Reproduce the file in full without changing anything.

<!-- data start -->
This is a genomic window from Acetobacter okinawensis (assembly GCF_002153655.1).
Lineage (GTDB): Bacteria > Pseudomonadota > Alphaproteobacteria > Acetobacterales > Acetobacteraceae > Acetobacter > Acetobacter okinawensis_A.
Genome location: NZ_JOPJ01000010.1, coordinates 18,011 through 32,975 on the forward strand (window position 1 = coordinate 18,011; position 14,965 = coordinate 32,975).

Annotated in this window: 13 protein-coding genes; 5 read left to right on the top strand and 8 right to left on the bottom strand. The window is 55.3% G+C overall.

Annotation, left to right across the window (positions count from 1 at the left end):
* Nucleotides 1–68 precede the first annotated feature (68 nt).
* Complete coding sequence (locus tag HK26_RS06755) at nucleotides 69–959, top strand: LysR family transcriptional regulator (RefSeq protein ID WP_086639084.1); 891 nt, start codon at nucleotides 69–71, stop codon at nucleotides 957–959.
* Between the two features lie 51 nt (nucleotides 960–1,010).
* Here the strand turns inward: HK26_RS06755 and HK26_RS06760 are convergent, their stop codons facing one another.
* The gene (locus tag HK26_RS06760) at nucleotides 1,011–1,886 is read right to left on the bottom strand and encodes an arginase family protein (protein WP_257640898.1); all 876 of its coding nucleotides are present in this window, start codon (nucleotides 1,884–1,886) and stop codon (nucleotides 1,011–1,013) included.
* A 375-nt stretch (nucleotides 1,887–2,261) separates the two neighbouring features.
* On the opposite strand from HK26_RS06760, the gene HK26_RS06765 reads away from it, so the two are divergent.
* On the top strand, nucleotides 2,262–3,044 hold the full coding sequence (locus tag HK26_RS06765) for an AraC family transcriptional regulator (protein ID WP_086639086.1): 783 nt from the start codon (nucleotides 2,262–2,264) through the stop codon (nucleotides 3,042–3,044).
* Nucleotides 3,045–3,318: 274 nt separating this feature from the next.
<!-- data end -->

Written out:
This is a genomic window from Acetobacter okinawensis (assembly GCF_002153655.1).
Lineage (GTDB): Bacteria > Pseudomonadota > Alphaproteobacteria > Acetobacterales > Acetobacteraceae > Acetobacter > Acetobacter okinawensis_A.
Genome location: NZ_JOPJ01000010.1, coordinates 18,011 through 32,975 on the forward strand (window position 1 = coordinate 18,011; position 14,965 = coordinate 32,975).

Annotated in this window: 13 protein-coding genes; 5 read left to right on the top strand and 8 right to left on the bottom strand. The window is 55.3% G+C overall.

Annotation, left to right across the window (positions count from 1 at the left end):
* Nucleotides 1–68 precede the first annotated feature (68 nt).
* Complete coding sequence (locus tag HK26_RS06755) at nucleotides 69–959, top strand: LysR family transcriptional regulator (RefSeq protein ID WP_086639084.1); 891 nt, start codon at nucleotides 69–71, stop codon at nucleotides 957–959.
* Between the two features lie 51 nt (nucleotides 960–1,010).
* Here the strand turns inward: HK26_RS06755 and HK26_RS06760 are convergent, their stop codons facing one another.
* The gene (locus tag HK26_RS06760) at nucleotides 1,011–1,886 is read right to left on the bottom strand and encodes an arginase family protein (protein WP_257640898.1); all 876 of its coding nucleotides are present in this window, start codon (nucleotides 1,884–1,886) and stop codon (nucleotides 1,011–1,013) included.
* A 375-nt stretch (nucleotides 1,887–2,261) separates the two neighbouring features.
* On the opposite strand from HK26_RS06760, the gene HK26_RS06765 reads away from it, so the two are divergent.
* On the top strand, nucleotides 2,262–3,044 hold the full coding sequence (locus tag HK26_RS06765) for an AraC family transcriptional regulator (protein ID WP_086639086.1): 783 nt from the start codon (nucleotides 2,262–2,264) through the stop codon (nucleotides 3,042–3,044).
* Nucleotides 3,045–3,318: 274 nt separating this feature from the next.